Its that time of year again when both the deciduous trees drop their leaves and the temperature gets closer to zero. It is my favourite time to brighten up my meals with colourful foods that I find bring cheer on cold fall days. One of my favourite things to incorporate into snack or meal time is Beet Hummus.
Honestly though, how can you not… it taste great, it is nutrient dense and has the most cheerful fuchsia colour that brightens up any meal.
When choosing beets at the farmers market, I suggest to pick younger and smaller beets as they seem to have a softer skin so there is no need to peel. If you are purchasing the beets at the supermarket I would choose younger and smaller beets but still peel them to remove any residing surface pesticides. If you are able to pick beets with the greens still attached use the beet greens for another meal. Beet greens are great side when steamed with butter or incorporated into a stir-fry.
What nutrients you ask? Well, Beets are loaded with phytonutrients which have been shown to provide antioxidant, anti-inflammatory, and detoxification support to the body. Beets don’t only have an abundance of phytonutrients they also contain an excellent amount of folate, manganese, copper, potassium, magnesium, phosphorus, iron, vitamin C, and vitamin B6.
If you are a food nerd like I am then you will think it is so cool that when most red vegetables get their colouring from anthocyanin antioxidant pigments, beets get their uniqueness from betalain antioxidant pigments. Mixed with the antioxidant manganese and good source of vitamin C, Beets provide a type of antioxidant support in a different way than another antioxidant-rich vegetable you can eat.
To preserve these antioxidants from damage while cooking, it is important cook for the least amount of time possible of a low temperature.
This quick and easy recipe takes less than 5 minutes….
Once the beets are roasted or steamed!
For beets I suggest at 375℃ for 30-40 minutes, or steam for 15 minutes maximum.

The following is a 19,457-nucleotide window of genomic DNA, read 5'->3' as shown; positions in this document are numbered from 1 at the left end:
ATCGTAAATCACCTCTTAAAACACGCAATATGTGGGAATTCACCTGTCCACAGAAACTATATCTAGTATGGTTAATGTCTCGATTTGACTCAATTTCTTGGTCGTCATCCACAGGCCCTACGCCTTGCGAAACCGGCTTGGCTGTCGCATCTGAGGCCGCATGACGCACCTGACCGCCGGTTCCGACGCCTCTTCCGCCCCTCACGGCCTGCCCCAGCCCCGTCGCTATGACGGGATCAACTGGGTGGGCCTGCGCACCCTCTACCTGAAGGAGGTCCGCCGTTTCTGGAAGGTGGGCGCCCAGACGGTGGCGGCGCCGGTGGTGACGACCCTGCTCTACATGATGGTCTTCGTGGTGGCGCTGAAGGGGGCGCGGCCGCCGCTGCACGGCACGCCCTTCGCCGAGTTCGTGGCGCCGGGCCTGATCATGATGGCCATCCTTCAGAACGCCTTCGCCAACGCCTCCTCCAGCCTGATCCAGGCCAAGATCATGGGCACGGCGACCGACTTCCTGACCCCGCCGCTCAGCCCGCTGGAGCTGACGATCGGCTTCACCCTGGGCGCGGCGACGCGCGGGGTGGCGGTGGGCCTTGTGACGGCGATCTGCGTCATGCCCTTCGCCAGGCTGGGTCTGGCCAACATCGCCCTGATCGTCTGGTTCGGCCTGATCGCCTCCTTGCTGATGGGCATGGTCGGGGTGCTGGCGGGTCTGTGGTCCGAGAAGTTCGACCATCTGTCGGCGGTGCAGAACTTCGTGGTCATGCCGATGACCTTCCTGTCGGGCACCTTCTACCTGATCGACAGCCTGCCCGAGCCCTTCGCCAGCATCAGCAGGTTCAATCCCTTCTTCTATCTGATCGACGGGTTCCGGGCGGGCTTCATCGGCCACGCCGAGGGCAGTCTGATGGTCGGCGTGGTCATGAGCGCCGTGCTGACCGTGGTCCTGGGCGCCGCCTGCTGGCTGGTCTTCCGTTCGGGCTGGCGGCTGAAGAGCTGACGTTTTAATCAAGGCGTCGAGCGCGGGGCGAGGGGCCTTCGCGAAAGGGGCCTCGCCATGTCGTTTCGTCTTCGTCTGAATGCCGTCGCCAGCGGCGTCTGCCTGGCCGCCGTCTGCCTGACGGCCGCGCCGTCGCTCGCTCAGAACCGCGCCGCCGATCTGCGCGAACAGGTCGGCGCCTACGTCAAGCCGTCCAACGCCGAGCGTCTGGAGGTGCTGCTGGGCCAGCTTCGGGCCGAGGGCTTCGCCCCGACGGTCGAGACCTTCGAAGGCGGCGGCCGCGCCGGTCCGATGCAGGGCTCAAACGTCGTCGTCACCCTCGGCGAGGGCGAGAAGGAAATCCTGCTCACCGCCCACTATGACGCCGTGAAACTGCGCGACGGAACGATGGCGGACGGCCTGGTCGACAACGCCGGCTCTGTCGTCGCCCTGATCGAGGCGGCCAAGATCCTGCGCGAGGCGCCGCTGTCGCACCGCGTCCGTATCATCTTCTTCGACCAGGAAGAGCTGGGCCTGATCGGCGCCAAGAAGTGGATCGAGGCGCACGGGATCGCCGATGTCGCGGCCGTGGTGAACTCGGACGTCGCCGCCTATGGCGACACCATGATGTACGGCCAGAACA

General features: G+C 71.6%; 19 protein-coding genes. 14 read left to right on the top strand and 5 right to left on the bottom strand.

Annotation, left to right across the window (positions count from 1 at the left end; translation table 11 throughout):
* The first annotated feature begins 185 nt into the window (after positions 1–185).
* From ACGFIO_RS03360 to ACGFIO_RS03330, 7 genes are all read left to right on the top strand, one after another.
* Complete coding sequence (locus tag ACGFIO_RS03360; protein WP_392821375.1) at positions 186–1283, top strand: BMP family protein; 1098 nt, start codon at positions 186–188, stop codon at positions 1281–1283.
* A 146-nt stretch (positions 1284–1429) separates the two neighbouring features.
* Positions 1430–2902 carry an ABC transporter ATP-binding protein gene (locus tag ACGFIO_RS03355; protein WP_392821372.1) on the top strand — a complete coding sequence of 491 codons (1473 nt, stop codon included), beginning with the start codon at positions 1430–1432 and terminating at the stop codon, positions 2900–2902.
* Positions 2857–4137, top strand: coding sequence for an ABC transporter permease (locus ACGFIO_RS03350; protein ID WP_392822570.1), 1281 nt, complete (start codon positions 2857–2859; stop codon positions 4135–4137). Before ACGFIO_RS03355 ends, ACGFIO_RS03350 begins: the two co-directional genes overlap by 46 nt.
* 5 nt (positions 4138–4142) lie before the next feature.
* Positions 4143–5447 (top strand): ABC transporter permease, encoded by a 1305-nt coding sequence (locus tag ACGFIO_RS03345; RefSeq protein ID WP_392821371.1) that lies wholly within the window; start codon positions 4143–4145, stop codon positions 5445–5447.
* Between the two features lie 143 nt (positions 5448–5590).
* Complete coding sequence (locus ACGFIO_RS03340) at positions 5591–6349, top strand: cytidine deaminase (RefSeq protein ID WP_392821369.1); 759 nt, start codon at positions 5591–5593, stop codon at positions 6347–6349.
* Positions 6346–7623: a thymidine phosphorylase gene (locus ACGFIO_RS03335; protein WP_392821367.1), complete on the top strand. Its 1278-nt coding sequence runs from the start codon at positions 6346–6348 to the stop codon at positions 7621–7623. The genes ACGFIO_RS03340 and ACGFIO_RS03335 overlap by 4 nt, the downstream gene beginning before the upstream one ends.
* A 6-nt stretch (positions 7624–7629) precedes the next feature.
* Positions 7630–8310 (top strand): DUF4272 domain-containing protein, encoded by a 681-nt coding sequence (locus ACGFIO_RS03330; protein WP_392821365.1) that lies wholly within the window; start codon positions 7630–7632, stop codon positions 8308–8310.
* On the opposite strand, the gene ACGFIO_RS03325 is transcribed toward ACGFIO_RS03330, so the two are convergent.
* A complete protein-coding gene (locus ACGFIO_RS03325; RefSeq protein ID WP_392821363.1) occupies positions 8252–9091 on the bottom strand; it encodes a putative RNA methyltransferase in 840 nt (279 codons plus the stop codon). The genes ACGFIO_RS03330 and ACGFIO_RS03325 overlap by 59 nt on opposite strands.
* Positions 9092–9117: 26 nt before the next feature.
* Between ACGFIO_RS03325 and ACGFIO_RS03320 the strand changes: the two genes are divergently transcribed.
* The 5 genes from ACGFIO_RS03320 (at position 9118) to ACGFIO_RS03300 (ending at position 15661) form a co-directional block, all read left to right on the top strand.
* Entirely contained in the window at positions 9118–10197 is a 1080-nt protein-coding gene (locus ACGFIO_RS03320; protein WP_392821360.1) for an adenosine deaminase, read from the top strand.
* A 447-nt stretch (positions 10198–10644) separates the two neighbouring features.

When the Beets are cooking, time is best used to cut up veggies for dipping, maybe do a little kitchen yoga or work on your deep breathing.
There are no macronutrients that are more important for blood sugar balancing than fiber and protein. They help stabilize the passing of food through our digestive tract and prevent digestion from taking place too quickly or too slowly. When food passes through us at a healthy rate, both added sugars and natural sugars are usually regulated into the blood stream at a slower rate.
Between 65-75% of the fiber found in garbonzo bean is insoluble fiber, and this type of fiber slows down digestion and remains undigested throughout the digestive tract. The healthy bacteria in our colon breaks down the insoluble fiber into compounds called short chain fatty acids (SCFA). The cell wall that lines the colon uses SCFA’s as its preferable energy source, which keeps the colon walls healthy and active.
Along with their unique combination of protein and fibre, chickpeas are approximately 270 calories per cup. In 1 cup there is 50% of the daily value for fiber and 29% of the daily value for protein making hummus a healthy nutrient dense snack or dressing for someone struggling with hunger or looking to achieve weight loss.
Beet Hummus Recipe
Preparation time: 15 minutes Cook time: 40 minutes Total time 55 minutes
By Georgina Hendsbee
3 small/medium sized beets, scrubbed clean, roasted, peeled
1- 3/4 cup cooked chickpeas
2 tbsp tahini (sesame seed paste)
5 tbsp lemon juice
1 small clove garlic, chopped
1 tbsp ground cumin
cayenne, black pepper and salt to taste
Preheat oven to 450℃
Wash beets and trim the leaves/stem back (leaving an inch or two) if your beet has any. Don’t trim the tail as you’ll lose juice and flavour while roasting. Place beets in roasting pan and drizzle with your favourite cooking oil*
Add 1” of water to a large pot and bring to a boil
Wash beets and cut off the leaves/stem if your beet has any and trim the tail. Quarter the beets and place in steamer basket over the pot and cover for about 10 minutes or until beet can be pierced with a fork.
Once its done cooking and has cooled, blend all the ingredients together. I use a Ninja blender, but you can use anything that processes food. My Ninja usually can’t handle the amounts I make so I just fit what I can blend until smooth then pour it all into a glass bowl and repeat. Once its all been blended I mix it all together in the bowl with a spatula, plate and serve.
Voila, you are done now go, eat it and enjoy!
Tips for storage
Homemade hummus is great fresh and it will last up to 5 days in the refrigerator. It freezes well and will last for about 6-8 months if sealed in an airtight container. I generally freeze some in glass mason jars either the 4 oz or 8oz jars, but you can also use any plastic container. Any left over uncooked beets can be stored in the fridge. Remove and use the beet greens as soon as possible, while the beets
Something we hear often but may not be taking into consideration when preparing our meals is that our food today is not the same as it was 40 years ago.
Top soil, the soil in which we grow food is not a renewable resource and there is only so much land we can grow on.
Unfortunately with the corn industry expanding, land for human food consumption becomes scarce. Due to this circumstance it is important that to fit nutrients into what ever meal we can to achieve optimal health. I hope you enjoy this recipe and its nourishing properties.
Let me know how it turns out for you!
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